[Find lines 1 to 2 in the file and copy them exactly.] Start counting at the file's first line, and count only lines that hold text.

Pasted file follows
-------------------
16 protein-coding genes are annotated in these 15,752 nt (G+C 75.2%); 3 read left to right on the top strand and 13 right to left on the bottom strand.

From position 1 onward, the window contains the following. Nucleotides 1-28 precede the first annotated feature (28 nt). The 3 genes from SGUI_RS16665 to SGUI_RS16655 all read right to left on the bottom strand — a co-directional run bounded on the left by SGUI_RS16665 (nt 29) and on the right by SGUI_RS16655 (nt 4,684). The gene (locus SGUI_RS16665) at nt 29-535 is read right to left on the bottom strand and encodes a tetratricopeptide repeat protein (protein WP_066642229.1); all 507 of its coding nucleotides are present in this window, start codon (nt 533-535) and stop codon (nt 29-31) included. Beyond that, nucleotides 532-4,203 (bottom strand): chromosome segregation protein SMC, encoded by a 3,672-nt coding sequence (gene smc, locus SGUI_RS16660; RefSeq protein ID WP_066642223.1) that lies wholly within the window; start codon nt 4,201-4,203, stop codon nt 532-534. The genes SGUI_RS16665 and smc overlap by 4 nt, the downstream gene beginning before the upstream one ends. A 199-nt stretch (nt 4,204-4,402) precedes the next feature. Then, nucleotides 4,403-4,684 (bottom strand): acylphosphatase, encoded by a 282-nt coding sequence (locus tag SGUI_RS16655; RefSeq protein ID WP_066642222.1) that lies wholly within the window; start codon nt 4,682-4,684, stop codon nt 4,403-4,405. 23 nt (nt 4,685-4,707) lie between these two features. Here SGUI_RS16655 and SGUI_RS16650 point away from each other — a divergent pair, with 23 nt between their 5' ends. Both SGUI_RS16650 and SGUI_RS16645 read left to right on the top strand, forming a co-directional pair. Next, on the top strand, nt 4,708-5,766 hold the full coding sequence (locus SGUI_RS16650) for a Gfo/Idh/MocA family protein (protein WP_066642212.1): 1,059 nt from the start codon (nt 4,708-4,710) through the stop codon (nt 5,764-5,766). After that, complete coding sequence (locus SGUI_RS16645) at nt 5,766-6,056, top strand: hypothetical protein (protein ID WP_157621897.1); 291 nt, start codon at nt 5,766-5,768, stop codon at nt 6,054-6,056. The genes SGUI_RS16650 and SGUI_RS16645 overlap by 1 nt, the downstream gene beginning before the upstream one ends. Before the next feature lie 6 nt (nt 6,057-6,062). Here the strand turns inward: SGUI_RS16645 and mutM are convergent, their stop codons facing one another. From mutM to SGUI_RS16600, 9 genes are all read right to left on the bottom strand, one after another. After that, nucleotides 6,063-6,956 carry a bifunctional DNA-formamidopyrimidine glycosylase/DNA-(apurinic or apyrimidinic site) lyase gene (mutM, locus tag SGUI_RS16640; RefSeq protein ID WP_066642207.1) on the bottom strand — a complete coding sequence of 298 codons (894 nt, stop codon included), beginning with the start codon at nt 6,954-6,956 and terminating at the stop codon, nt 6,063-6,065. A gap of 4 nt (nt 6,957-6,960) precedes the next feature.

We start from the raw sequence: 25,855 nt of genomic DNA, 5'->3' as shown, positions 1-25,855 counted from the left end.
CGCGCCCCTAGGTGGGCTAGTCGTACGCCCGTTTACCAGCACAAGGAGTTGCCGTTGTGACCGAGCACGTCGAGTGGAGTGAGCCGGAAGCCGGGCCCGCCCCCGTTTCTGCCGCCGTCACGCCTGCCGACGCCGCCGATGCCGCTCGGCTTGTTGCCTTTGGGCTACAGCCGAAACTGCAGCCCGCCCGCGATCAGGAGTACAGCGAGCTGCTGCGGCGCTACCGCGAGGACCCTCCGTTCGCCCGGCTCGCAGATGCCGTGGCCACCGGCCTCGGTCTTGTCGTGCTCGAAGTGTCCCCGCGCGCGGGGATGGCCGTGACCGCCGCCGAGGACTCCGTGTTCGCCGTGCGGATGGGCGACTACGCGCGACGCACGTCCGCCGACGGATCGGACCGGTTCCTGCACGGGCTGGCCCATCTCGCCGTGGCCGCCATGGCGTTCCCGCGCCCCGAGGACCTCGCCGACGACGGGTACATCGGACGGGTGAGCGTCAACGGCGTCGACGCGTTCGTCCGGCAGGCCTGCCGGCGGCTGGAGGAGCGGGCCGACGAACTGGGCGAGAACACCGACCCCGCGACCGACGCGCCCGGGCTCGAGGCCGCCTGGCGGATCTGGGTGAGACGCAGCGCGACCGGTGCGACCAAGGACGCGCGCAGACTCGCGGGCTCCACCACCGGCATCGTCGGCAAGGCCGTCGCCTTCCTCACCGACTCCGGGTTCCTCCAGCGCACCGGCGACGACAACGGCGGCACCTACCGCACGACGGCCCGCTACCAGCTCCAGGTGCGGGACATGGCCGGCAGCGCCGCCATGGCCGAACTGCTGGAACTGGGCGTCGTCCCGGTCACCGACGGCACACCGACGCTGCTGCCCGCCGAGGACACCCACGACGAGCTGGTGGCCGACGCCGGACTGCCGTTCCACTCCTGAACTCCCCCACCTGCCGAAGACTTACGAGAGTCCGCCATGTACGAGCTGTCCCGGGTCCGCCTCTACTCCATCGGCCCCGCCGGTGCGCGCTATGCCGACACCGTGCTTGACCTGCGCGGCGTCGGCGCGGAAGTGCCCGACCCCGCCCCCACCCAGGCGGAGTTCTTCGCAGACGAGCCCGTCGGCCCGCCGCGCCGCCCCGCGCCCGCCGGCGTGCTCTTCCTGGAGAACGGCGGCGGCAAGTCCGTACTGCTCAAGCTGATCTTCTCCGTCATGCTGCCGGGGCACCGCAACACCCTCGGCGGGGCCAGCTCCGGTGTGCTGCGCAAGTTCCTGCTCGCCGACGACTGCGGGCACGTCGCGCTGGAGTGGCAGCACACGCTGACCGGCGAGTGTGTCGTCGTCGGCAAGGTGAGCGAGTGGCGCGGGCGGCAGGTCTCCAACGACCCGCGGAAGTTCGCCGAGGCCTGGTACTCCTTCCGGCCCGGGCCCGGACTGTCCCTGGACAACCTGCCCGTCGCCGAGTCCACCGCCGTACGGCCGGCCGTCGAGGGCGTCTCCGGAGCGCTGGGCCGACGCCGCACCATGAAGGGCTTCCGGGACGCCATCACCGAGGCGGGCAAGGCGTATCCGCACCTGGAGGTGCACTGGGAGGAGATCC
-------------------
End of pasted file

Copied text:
16 protein-coding genes are annotated in these 15,752 nt (G+C 75.2%); 3 read left to right on the top strand and 13 right to left on the bottom strand.

From position 1 onward, the window contains the following. Nucleotides 1-28 precede the first annotated feature (28 nt). The 3 genes from SGUI_RS16665 to SGUI_RS16655 all read right to left on the bottom strand — a co-directional run bounded on the left by SGUI_RS16665 (nt 29) and on the right by SGUI_RS16655 (nt 4,684). The gene (locus SGUI_RS16665) at nt 29-535 is read right to left on the bottom strand and encodes a tetratricopeptide repeat protein (protein WP_066642229.1); all 507 of its coding nucleotides are present in this window, start codon (nt 533-535) and stop codon (nt 29-31) included. Beyond that, nucleotides 532-4,203 (bottom strand): chromosome segregation protein SMC, encoded by a 3,672-nt coding sequence (gene smc, locus SGUI_RS16660; RefSeq protein ID WP_066642223.1) that lies wholly within the window; start codon nt 4,201-4,203, stop codon nt 532-534. The genes SGUI_RS16665 and smc overlap by 4 nt, the downstream gene beginning before the upstream one ends. A 199-nt stretch (nt 4,204-4,402) precedes the next feature. Then, nucleotides 4,403-4,684 (bottom strand): acylphosphatase, encoded by a 282-nt coding sequence (locus tag SGUI_RS16655; RefSeq protein ID WP_066642222.1) that lies wholly within the window; start codon nt 4,682-4,684, stop codon nt 4,403-4,405. 23 nt (nt 4,685-4,707) lie between these two features. Here SGUI_RS16655 and SGUI_RS16650 point away from each other — a divergent pair, with 23 nt between their 5' ends. Both SGUI_RS16650 and SGUI_RS16645 read left to right on the top strand, forming a co-directional pair. Next, on the top strand, nt 4,708-5,766 hold the full coding sequence (locus SGUI_RS16650) for a Gfo/Idh/MocA family protein (protein WP_066642212.1): 1,059 nt from the start codon (nt 4,708-4,710) through the stop codon (nt 5,764-5,766). After that, complete coding sequence (locus SGUI_RS16645) at nt 5,766-6,056, top strand: hypothetical protein (protein ID WP_157621897.1); 291 nt, start codon at nt 5,766-5,768, stop codon at nt 6,054-6,056. The genes SGUI_RS16650 and SGUI_RS16645 overlap by 1 nt, the downstream gene beginning before the upstream one ends. Before the next feature lie 6 nt (nt 6,057-6,062). Here the strand turns inward: SGUI_RS16645 and mutM are convergent, their stop codons facing one another. From mutM to SGUI_RS16600, 9 genes are all read right to left on the bottom strand, one after another. After that, nucleotides 6,063-6,956 carry a bifunctional DNA-formamidopyrimidine glycosylase/DNA-(apurinic or apyrimidinic site) lyase gene (mutM, locus tag SGUI_RS16640; RefSeq protein ID WP_066642207.1) on the bottom strand — a complete coding sequence of 298 codons (894 nt, stop codon included), beginning with the start codon at nt 6,954-6,956 and terminating at the stop codon, nt 6,063-6,065. A gap of 4 nt (nt 6,957-6,960) precedes the next feature.